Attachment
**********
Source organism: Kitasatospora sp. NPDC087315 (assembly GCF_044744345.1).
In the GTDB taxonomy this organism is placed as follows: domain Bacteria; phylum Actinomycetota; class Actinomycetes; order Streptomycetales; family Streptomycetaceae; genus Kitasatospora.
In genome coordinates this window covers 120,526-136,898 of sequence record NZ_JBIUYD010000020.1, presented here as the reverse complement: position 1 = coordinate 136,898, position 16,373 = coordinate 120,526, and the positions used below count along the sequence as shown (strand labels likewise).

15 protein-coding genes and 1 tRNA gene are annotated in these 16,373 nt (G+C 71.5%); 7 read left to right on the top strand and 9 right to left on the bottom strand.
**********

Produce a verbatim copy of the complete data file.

Source organism: Kitasatospora sp. NPDC087315 (assembly GCF_044744345.1).
In the GTDB taxonomy this organism is placed as follows: domain Bacteria; phylum Actinomycetota; class Actinomycetes; order Streptomycetales; family Streptomycetaceae; genus Kitasatospora.
In genome coordinates this window covers 120,526-136,898 of sequence record NZ_JBIUYD010000020.1, presented here as the reverse complement: position 1 = coordinate 136,898, position 16,373 = coordinate 120,526, and the positions used below count along the sequence as shown (strand labels likewise).

15 protein-coding genes and 1 tRNA gene are annotated in these 16,373 nt (G+C 71.5%); 7 read left to right on the top strand and 9 right to left on the bottom strand.